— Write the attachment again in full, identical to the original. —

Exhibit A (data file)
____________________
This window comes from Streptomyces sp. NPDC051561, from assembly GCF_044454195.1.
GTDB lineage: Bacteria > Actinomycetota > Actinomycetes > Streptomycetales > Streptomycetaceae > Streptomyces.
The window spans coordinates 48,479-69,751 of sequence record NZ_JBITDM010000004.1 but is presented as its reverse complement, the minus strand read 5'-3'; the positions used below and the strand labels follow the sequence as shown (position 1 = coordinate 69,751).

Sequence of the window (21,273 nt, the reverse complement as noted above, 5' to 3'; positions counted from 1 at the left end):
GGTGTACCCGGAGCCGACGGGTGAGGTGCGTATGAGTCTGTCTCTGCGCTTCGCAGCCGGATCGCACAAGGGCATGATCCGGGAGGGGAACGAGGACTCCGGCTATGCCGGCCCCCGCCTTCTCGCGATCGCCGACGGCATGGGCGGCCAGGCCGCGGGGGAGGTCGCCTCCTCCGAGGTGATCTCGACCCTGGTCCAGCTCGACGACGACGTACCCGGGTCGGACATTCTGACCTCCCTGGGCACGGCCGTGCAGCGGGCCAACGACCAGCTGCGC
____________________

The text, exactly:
This window comes from Streptomyces sp. NPDC051561, from assembly GCF_044454195.1.
GTDB lineage: Bacteria > Actinomycetota > Actinomycetes > Streptomycetales > Streptomycetaceae > Streptomyces.
The window spans coordinates 48,479-69,751 of sequence record NZ_JBITDM010000004.1 but is presented as its reverse complement, the minus strand read 5'-3'; the positions used below and the strand labels follow the sequence as shown (position 1 = coordinate 69,751).

Sequence of the window (21,273 nt, the reverse complement as noted above, 5' to 3'; positions counted from 1 at the left end):
GGTGTACCCGGAGCCGACGGGTGAGGTGCGTATGAGTCTGTCTCTGCGCTTCGCAGCCGGATCGCACAAGGGCATGATCCGGGAGGGGAACGAGGACTCCGGCTATGCCGGCCCCCGCCTTCTCGCGATCGCCGACGGCATGGGCGGCCAGGCCGCGGGGGAGGTCGCCTCCTCCGAGGTGATCTCGACCCTGGTCCAGCTCGACGACGACGTACCCGGGTCGGACATTCTGACCTCCCTGGGCACGGCCGTGCAGCGGGCCAACGACCAGCTGCGC